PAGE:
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Snapshots: Street Art in Brooklyn

Get off any stop along the L train and you will be consumed by graffiti art. From tags to large scale murals, graffiti is a movement that will continue to serve as a voice to and for individuals. In essence, communities as a whole are visualized on the wall. Messages may vary:

Anonymous Halsey Street

Anonymous
Halsey Street between Wyckoff Avenue and Irving Avenue

Vans Advertisement Metropolitan Ave

Vans Advertisement
Metropolitan Ave and Roebling

 

A few weeks ago now, I decided to take a walk from my home, near the border of Ridgewood and Bushwick to Williamsburg, Brooklyn.  Walking along where the L runs, I  began to observe words and images sprawled across the surface of the wall and documented them with my camera.  Looking through these visual narratives now and some research aside, networks of creatives and subcultures became apparent, through the variety of street art along each subway stop.

I was, after the fashion of humanity, in love with my name, and, as you educated people commonly do, I wrote it everywhere.
-Goethe

For the sake of discussion I have selected three areas along the train line to delve further into.  First is Bedford Avenue and Lorimer Street.  These two stops are the first into Brooklyn, where a strip of shops, bars, cafés, restaurants and venues of the variety pulse day and night.  In addition to the regular tag name and wheat pasting, what stood out to me was the use of graffiti art as a form of advertising.  Just above is a Vans Advertisement for their Off the Wall campaign.  Below are two advertisements in close proximity to another, both painted on the corners of cross streets along Bedford Avenue.

Adult Swim advertisement Bedford Avenue

Adult Swim advertisement
Bedford Avenue and North 6th Street

 

Mural Outside of Dunkin Donuts Bedford Avenue

Mural Outside of Dunkin Donuts
Bedford Avenue and North 7th Street

Between Morgan Avenue and Jefferson Street, a lot of the graffiti art that took up the walls of industrial buildings and warehouses this past summer seem to have changed.  Local and international street artists are invited by Joe Ficalora, founder of Bushwick Collective, to fill up wall space.  Ficalora was interviewed by the New York Times in late August of this year, discussing how he watched this part of Brooklyn change considerably from what it had been in his childhood.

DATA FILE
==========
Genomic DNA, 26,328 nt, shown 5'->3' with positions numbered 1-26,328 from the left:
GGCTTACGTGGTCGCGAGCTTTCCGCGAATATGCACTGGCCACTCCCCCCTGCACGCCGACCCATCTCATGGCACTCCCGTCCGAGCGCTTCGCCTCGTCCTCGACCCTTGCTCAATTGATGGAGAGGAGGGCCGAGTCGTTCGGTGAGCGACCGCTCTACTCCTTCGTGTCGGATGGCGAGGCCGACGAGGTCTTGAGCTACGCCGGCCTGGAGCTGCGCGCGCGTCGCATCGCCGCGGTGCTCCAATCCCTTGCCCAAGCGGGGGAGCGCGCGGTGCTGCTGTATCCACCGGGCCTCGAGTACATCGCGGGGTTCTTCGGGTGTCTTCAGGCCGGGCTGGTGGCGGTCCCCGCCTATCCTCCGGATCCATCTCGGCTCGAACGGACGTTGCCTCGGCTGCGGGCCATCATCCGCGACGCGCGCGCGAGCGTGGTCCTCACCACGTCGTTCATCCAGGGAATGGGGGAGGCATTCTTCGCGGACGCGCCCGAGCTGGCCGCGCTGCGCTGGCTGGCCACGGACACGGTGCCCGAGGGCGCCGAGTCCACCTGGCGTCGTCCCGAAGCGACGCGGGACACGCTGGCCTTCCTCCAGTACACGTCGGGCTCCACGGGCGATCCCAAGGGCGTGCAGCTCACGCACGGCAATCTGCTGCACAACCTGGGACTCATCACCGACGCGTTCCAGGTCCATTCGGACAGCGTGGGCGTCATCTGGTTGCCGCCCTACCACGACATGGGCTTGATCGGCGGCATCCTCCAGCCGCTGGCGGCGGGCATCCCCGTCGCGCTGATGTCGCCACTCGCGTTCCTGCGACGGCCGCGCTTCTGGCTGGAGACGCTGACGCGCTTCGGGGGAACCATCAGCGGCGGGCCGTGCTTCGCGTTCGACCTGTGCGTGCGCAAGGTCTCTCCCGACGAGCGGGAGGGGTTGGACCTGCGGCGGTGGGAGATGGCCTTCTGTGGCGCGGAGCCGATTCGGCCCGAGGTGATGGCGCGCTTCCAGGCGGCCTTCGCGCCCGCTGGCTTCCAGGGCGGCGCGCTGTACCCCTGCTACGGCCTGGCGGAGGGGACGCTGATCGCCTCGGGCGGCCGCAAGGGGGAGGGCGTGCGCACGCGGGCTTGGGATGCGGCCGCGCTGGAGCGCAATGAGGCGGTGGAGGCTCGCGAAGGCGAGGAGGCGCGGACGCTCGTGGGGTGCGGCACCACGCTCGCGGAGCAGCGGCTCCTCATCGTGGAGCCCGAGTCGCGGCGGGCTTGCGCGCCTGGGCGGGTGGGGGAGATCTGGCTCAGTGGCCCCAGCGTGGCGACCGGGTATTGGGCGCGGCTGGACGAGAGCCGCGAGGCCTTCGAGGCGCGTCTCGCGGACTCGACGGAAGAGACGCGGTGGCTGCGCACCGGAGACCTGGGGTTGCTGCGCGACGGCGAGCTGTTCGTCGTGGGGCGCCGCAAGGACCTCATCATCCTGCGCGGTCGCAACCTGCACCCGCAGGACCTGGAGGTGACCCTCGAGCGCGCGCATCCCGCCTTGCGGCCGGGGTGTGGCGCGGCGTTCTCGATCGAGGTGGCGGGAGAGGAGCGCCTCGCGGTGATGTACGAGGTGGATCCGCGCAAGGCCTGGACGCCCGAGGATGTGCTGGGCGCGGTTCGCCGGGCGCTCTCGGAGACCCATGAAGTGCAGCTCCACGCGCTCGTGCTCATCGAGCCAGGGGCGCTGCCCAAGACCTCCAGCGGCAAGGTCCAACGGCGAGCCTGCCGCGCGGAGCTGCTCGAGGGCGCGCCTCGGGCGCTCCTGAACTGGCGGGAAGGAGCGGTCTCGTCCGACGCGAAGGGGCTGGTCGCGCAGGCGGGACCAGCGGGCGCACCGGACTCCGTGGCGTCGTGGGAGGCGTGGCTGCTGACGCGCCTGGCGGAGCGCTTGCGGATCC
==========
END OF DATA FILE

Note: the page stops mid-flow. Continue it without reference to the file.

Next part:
I figured, lets just hang some art on these walls
-Joe Ficalora, founder of Bushwick Collective

348 Troutman Street, Brooklyn NY Bushwick Collective

348 Troutman Street, Brooklyn NY
Bushwick Collective

 

The Yok & Sheryo Troutman Street between Wyckoff and Irving Avenue

The Yok & Sheryo
Troutman Street between Wyckoff and Irving Avenue

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Cost & Enx
Troutman Street between Wyckoff and Irving Avenue

Closer to home, Halsey Street marks the site of a new community project, Halsey St. Dreamway.  Bushwick artist Moira Williams was awarded $3,000 for a start up grant from the Citizens Community for New York City.  Their mission is, “create presence in an unsafe subway exit and walkway on Halsey Street.” [1]  In early November, murals seemed to pop up over night, each artist featured is from the Bushwick community.

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Couch alongside the sidewalk on Halsey Street.

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Layering of old and new graffiti work.

 

Bulletin for upcoming events within the community.

Bulletin for upcoming events within the community.

An archive of street art is layered on the walls with paint from Bushwick to Williamsburg.  As these communities continue to evolve, through time, new faces will walk the streets and contribute to this history.

 




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